Infectious Diseases: A Dangerous Increase in the Chicagoland Area
I am often asked, “Do I really need to vaccinate my pet? She stays indoors except for brief, supervised periods on the deck or on the screened-in sun porch”. I also hear, “Our dog never has exposure to raccoons. He is only goes outside to urinate and defecate”.
Consider the following statistics and decide for yourselves whether safe, effective preventatives and vaccines make sense for your pets. Remember, it only takes one animal bite or walk through damp grass harboring bacteria to expose pets and humans to potentially fatal disease. Common carriers of infectious diseases include raccoons, deer, rodents, and skunks; as the human population increases and we move into these animals’ territories, so does our exposure to the pathogens they carry.
• The percentage of positive raccoons with leptospirosis (a potentially fatal and zoonotic disease in humans and animals alike) in Cook County has increased from 34% to 43% and raccoon population has increased
• Analysis from the Veterinary Medical Database shows that dogs less than 15 pounds are more likely diagnosed with leptospirosis since they are less likely to be vaccinated
• Greater than 40% of coyotes necropsied are infected with heartworm
• Skunk rabies has been reported in Texas and Missouri. A cow has tested positive for fox rabies in southern Illinois; both the skunk and fox populations have doubled in 2013 and 2014.
• 70% of skunks and raccoons exhibiting neurologic abnormalities in Cook County were positive for Distemper at necropsy
• 63 bats tested positive (or 4%) for Rabies in Illinois in 2012. Over 40,000 each year receive rabies post-exposure prophylaxis treatment. Bat bites can be tiny and often go unnoticed.
It is also important to recognize the flaws in reporting of animal disease; veterinarians lack the support system of our human counterparts. The CDC only requires veterinarians to report cases of rabies, not all communicable or zoonotic disease incidences. How much do we underestimate the actual presence of rabies, leptospirosis, heartworm, and other parasitic or infectious diseases in our midst?
Running on Empty: Stay Safe with Your Pet
I am happy to report my Cavalier, Leo, has dropped a few Lbs. after Doggie Boot Camp in the Northwoods! He romped through the forest, leading a safe, visible distance ahead of me on the trails. Because we were off-roading and off-leashing through leaves, over hills, and around fallen trees, he had some serious exercise. We know how important flea, tick and heartworm preventatives are in the warmer months; what else is there to know if you are going to exercise safely with your pet?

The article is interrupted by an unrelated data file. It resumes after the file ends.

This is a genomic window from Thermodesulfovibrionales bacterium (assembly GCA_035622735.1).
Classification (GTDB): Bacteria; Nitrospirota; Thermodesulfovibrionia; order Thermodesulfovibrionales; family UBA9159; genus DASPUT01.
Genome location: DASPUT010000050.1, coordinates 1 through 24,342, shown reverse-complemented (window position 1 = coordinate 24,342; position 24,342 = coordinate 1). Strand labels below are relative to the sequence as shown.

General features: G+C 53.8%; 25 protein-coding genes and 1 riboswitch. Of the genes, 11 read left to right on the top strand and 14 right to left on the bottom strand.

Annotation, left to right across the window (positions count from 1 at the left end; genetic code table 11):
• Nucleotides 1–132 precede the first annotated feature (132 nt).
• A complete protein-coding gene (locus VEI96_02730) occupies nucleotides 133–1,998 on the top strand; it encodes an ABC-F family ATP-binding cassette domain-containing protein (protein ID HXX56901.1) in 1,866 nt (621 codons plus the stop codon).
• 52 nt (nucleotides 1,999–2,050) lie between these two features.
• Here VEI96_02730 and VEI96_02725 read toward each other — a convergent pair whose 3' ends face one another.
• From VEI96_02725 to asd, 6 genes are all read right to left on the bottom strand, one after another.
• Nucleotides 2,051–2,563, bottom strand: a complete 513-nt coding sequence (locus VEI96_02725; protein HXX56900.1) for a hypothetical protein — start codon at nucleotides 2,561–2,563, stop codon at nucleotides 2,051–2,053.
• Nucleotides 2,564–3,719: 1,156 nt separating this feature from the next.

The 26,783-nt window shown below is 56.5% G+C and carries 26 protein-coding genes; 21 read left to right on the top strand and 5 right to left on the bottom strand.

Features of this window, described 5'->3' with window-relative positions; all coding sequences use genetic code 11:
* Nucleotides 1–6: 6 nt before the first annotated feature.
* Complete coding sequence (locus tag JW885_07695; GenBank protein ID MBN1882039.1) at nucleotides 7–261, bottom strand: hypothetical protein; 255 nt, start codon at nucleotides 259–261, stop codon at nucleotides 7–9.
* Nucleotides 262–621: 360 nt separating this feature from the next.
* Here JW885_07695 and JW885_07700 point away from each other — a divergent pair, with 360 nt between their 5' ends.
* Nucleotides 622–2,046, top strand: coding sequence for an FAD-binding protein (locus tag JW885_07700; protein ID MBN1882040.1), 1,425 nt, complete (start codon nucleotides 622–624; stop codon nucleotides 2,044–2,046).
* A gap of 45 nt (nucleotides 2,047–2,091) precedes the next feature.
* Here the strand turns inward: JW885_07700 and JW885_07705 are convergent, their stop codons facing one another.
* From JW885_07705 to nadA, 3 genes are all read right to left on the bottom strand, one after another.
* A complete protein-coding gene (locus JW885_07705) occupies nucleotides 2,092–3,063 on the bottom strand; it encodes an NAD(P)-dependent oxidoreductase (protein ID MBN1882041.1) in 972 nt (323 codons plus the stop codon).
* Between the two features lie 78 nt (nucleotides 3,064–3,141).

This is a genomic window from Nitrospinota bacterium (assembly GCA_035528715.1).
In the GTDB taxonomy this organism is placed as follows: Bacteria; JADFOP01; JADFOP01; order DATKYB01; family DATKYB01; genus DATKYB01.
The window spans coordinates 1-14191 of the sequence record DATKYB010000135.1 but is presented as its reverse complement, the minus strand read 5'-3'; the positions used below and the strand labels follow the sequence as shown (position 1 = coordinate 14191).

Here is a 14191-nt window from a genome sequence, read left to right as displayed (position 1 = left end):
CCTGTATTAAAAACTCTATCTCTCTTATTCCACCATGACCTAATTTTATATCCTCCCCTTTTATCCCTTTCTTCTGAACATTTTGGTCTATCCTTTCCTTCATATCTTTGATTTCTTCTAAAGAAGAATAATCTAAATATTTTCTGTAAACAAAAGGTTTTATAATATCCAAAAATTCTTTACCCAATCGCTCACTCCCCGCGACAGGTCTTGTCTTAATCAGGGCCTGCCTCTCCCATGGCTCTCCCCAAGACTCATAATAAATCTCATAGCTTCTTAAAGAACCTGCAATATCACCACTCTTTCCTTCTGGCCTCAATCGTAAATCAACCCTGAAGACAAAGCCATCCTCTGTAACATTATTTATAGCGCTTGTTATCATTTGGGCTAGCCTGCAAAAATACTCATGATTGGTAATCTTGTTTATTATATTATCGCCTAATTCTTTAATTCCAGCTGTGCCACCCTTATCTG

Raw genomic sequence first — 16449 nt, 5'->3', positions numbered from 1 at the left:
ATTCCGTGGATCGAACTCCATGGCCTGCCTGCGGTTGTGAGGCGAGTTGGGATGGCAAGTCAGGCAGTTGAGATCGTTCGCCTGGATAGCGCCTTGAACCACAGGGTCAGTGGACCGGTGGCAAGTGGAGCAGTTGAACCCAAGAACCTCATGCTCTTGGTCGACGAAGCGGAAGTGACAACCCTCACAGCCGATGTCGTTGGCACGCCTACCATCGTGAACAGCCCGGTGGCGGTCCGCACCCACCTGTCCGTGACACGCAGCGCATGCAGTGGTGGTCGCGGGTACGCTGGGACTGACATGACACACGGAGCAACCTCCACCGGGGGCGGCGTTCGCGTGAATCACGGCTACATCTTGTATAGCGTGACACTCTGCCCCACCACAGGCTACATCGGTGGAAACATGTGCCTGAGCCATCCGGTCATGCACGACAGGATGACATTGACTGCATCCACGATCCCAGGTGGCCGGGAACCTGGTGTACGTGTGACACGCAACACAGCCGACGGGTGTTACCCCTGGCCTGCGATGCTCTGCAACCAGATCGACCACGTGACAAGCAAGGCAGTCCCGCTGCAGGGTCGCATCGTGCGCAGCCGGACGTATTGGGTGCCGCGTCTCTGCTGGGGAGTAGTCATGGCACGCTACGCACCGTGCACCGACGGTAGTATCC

1. Dogs under a year of age should not run long distances or too strenuously. This period of growth may extend up to 20 months in giant breeds. Growing bodies and bones need extra TLC and conditioning and tired muscles cause excessive pressure on the bones. Wait until after puppyhood to train for a 5K.
2. Build endurance slowly. Start a healthy dog with up to a mile at each run, gradually adding 10% to your weekly mileage to safely condition. If you are running and your dog is slowing down, lagging behind you, or lies down whenever you break, you may have pushed it too far. Time to head back! Your pet may not be ready for longer distances or have pain.
3. Fuel up as you exercise. Every 15 minutes or so, consider a little kibble and some cool water. Don’t let your dog gulp icy water, mouthfuls of food or air; bloating in deep-chested breeds can be a concern and it’s best to make small, frequent stops if you plan on anything more than a few miles on Fido’s feet. It is best to avoid heavy meals both an hour before and an hour after running. In general, a diet rich in meat protein and digestible calcium with lots of micronutrients, good bacteria and enzymes will help your dog maintain a healthy body and endure rigorous workouts.
4. Dogs don’t sweat except though their feet. In order to cool off, they have a more limited mechanism to expel excess body temperature, panting. Smaller, flat-nosed dogs have an especially hard time keeping comfortable in the heat. Know what your dog’s “normal” resting heart rate and respiratory rate are. While running, if your dog has a wide open mouth, tongue hanging far out of his mouth, or appears to be “smiling” while panting, slow down your run! If your dog continues to pant after a few minutes of rest, head home. Cool water on the pads or rinsing off in water may help body temperature return to normal. If your dog has gums that appear to be brick red, experiences vomiting, diarrhea, seizures, or is dazed, call your vet immediately.
5. Dogs have sensitive foot pads and may not let you know when they are hurting. Run during the cooler mornings and evenings in shady spots and stay off of hot blacktop. Check pads daily for small cuts or scrapes. Emollient creams are available to help keep pads supple and healthy.